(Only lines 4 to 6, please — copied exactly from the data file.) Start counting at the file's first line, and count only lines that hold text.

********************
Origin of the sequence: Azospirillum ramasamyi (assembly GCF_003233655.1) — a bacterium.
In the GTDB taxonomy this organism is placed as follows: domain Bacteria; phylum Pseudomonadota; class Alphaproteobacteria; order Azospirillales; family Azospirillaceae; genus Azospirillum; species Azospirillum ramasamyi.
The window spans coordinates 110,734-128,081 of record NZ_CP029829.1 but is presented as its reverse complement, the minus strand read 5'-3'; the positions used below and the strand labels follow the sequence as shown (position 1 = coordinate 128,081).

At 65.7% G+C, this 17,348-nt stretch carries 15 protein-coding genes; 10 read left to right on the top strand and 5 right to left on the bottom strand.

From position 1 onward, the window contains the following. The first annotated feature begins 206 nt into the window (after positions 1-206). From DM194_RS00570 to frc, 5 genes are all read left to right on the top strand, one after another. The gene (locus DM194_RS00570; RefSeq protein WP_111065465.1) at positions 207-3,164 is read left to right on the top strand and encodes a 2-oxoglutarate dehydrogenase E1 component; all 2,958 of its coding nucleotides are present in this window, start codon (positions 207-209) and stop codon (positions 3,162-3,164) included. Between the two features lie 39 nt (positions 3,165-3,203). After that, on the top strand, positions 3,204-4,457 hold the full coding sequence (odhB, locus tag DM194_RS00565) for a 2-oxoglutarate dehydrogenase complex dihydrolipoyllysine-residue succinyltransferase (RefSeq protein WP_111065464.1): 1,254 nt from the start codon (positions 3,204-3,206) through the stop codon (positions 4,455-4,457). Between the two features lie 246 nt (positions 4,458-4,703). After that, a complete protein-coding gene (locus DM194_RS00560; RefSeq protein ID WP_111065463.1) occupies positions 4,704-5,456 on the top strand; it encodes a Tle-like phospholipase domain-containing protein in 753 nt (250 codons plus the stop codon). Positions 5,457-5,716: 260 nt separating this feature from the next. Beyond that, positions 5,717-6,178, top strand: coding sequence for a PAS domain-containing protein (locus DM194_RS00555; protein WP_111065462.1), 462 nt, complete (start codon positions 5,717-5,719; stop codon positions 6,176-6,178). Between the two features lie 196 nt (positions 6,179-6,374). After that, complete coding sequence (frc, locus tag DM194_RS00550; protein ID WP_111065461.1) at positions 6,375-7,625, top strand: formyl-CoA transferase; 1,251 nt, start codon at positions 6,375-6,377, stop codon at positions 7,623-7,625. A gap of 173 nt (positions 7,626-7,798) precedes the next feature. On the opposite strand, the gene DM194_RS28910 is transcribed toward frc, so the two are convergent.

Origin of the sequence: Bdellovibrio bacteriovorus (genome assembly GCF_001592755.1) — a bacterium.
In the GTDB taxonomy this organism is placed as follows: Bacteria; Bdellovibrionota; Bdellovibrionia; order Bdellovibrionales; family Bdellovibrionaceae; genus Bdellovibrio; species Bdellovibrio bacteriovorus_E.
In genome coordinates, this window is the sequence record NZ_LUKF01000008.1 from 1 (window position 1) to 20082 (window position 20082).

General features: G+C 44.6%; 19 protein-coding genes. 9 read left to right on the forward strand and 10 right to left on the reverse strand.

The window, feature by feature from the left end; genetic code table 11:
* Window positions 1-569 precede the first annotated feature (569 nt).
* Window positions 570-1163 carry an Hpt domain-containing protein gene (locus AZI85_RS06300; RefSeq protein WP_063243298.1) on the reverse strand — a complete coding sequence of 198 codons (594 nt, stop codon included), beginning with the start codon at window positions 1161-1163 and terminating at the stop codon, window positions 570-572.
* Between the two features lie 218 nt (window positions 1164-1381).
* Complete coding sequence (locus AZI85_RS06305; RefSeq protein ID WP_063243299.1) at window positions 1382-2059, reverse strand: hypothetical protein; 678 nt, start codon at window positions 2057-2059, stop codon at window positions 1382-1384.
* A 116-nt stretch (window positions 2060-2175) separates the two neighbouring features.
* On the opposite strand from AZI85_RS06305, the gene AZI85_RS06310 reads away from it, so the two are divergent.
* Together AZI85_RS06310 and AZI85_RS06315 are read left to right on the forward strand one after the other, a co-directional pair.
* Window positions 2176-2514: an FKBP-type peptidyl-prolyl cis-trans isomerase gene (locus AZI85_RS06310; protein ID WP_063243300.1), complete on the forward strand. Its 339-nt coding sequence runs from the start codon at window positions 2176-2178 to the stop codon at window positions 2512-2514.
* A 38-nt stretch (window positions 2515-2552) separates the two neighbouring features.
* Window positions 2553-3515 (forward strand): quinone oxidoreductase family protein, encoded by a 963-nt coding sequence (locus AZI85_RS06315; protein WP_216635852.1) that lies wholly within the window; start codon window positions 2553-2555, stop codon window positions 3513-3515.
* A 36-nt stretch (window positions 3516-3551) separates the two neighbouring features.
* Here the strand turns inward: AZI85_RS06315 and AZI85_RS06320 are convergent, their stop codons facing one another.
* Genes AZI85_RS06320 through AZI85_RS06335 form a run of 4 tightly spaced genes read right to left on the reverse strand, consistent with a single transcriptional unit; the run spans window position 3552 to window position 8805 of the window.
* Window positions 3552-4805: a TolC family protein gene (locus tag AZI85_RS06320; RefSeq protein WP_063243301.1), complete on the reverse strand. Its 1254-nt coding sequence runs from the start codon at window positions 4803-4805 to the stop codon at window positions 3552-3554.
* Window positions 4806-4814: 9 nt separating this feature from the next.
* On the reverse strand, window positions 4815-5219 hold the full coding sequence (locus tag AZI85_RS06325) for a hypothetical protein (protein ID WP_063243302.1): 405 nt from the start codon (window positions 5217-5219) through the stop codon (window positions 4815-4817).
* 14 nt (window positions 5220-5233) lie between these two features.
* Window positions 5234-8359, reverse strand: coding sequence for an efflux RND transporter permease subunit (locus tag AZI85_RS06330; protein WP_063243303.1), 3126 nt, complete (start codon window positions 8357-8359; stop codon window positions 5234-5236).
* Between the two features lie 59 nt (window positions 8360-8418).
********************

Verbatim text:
At 65.7% G+C, this 17,348-nt stretch carries 15 protein-coding genes; 10 read left to right on the top strand and 5 right to left on the bottom strand.

From position 1 onward, the window contains the following. The first annotated feature begins 206 nt into the window (after positions 1-206). From DM194_RS00570 to frc, 5 genes are all read left to right on the top strand, one after another. The gene (locus DM194_RS00570; RefSeq protein WP_111065465.1) at positions 207-3,164 is read left to right on the top strand and encodes a 2-oxoglutarate dehydrogenase E1 component; all 2,958 of its coding nucleotides are present in this window, start codon (positions 207-209) and stop codon (positions 3,162-3,164) included. Between the two features lie 39 nt (positions 3,165-3,203). After that, on the top strand, positions 3,204-4,457 hold the full coding sequence (odhB, locus tag DM194_RS00565) for a 2-oxoglutarate dehydrogenase complex dihydrolipoyllysine-residue succinyltransferase (RefSeq protein WP_111065464.1): 1,254 nt from the start codon (positions 3,204-3,206) through the stop codon (positions 4,455-4,457). Between the two features lie 246 nt (positions 4,458-4,703). After that, a complete protein-coding gene (locus DM194_RS00560; RefSeq protein ID WP_111065463.1) occupies positions 4,704-5,456 on the top strand; it encodes a Tle-like phospholipase domain-containing protein in 753 nt (250 codons plus the stop codon). Positions 5,457-5,716: 260 nt separating this feature from the next. Beyond that, positions 5,717-6,178, top strand: coding sequence for a PAS domain-containing protein (locus DM194_RS00555; protein WP_111065462.1), 462 nt, complete (start codon positions 5,717-5,719; stop codon positions 6,176-6,178). Between the two features lie 196 nt (positions 6,179-6,374). After that, complete coding sequence (frc, locus tag DM194_RS00550; protein ID WP_111065461.1) at positions 6,375-7,625, top strand: formyl-CoA transferase; 1,251 nt, start codon at positions 6,375-6,377, stop codon at positions 7,623-7,625. A gap of 173 nt (positions 7,626-7,798) precedes the next feature. On the opposite strand, the gene DM194_RS28910 is transcribed toward frc, so the two are convergent.

Origin of the sequence: Bdellovibrio bacteriovorus (genome assembly GCF_001592755.1) — a bacterium.